Sunday, 23 December 2018

Pregnant waiting

The imagery of pregnancy (Micah 5.3; Lk. 1.39-45) is one that is filled with hope for a new beginning and for a future that is filled with life. There is no negativity within the image itself. The pain and struggle of the actual birth process is not part of the image and often that pain is fleeting with the passage of time. Like all pain, that is not constant, there is a memory which may be shaded in any direction. However, the joy that is redolent in the image is infectious and brings sighs, memories and a glowing happiness of both the past and the future. It is also an image that brings comfort perhaps as we hark back to a time when the womb surrounded us and protected us from the harsh realities of the world or to the simple comfort of knowing that something loved is growing quietly away from the cold realities of life.

In some respects, this seems all wrong, as the reality appears to be filled with angst around the time of birth. There is much fear and of course pain during the birthing process. On occasion there are challenges that have to faced perhaps around existing medical conditions or the possibility of premature delivery, perhaps even around the possibilities of unknown conditions that are likely to generate hardship and challenges over and above the normal. No matter the final outcome, it is more often then not, joy, love and happiness, which is what we take away from the whole process at the end of the day. Life in some respects can mirror our expectations and our own experiences both the negative and the positive. In facing the coming of the incarnation it is our role to pick up the positive aspects and to discard the negative. In our services and the lives that we share together should be reflections of that never ending joy.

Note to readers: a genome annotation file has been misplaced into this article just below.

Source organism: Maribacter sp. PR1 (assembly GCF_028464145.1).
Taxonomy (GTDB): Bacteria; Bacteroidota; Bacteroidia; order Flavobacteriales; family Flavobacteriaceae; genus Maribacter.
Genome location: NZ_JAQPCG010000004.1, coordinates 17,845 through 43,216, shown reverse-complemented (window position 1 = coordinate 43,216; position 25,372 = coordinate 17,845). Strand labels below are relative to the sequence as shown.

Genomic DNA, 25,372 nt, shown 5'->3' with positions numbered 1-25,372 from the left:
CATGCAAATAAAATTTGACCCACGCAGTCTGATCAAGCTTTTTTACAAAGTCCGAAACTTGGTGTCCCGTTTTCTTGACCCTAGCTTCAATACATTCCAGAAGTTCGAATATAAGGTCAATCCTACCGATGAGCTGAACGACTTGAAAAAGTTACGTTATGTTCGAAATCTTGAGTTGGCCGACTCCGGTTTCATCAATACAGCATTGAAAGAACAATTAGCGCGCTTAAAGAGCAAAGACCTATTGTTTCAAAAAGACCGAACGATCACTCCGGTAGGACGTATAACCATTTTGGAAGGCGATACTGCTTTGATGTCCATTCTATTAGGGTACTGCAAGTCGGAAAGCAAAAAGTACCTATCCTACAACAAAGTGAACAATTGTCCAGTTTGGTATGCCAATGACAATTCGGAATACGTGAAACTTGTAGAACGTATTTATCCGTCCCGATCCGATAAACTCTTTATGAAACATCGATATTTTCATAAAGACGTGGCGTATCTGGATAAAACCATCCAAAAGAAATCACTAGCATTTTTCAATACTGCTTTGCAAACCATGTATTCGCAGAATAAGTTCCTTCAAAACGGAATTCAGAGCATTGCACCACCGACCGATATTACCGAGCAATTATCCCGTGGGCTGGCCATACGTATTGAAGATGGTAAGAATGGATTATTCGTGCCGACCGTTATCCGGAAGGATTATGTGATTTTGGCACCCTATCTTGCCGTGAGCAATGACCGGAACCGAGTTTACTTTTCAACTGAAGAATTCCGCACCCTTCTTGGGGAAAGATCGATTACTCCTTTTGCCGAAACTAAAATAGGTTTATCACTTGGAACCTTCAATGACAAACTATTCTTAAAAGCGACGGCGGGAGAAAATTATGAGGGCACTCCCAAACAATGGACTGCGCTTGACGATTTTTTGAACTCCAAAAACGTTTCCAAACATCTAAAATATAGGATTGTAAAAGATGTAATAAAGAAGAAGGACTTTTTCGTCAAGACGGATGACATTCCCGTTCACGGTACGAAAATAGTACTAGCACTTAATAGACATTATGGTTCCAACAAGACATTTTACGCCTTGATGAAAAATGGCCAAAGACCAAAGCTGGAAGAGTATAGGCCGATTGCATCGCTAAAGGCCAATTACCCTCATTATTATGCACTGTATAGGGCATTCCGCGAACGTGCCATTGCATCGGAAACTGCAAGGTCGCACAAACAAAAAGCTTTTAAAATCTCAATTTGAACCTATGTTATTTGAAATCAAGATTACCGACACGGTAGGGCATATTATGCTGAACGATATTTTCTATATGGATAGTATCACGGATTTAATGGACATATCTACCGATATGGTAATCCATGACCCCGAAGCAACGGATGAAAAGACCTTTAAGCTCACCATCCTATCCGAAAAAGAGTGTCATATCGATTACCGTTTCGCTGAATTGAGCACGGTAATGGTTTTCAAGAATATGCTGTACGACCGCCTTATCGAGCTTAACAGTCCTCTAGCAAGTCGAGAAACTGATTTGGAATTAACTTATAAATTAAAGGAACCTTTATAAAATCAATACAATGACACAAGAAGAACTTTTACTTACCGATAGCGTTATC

Faith, Joy, Peace all come together with love as we await the incarnation

Mary spontaneously bursts into praise and song when Elizabeth tells of the kick she received from her son as Mary approached (Lk. 1.46-55). A effervescent, bubbling up of response to God's nearness and presence in each others lives. Achieved through an attitude that is firmly set within the confines of God's presence. The one thing that no one can remove from ourselves and can only be determined by the responsive self to any and all situations. Mary chose to celebrate and praise God, Mary chose to be a vessel of God, Mary chose to be joyful in the face of hatred and ostracization. She probably prepared for her visit to Elizabeth by reading the start of 1 Samuel and so as she is greeted, the praise song of Mary pours forth. In approaching God we come with joy in our hearts and praises on our lips.

Does this speak to our situation today? Naturally. In planning for the future we of necessity listen closely and reflect on God's leading. This is where Martha and the other Mary jostle our lives for prominence. The birthing process is painful and on occasion it wants to rush into being while being called to slow down and not be born prematurely. At others there is a need to push forward and not allow ourselves to be retained and held up, which can also cause severe challenges. Yet the whole process is one of joy for the birth of new life and should be approached not with reflections on what was but on what is to come. In newness of life we find changes to our perspective (every child born changes the life of those tasked with caring for the child) this is what we need to open ourselves to and experience God's presence.

In the same manner we  approach the incarnation of our Lord, not with fear and trepidation but with throats sore from the shouts of praise and worship. To make our own decision as to the attitude that we approach God and not be bullied by our past or our present experiences. Just as Mary accepted without complaint and moved into new life with an attitude of joy. The inability to express our joy at God's presence reflects an inability to see the myriad possibilities that new life brings and to turn away from God's love which is always present and waits in pregnant anticipation for its release into our lives as it becomes incarnate in the world.

No comments: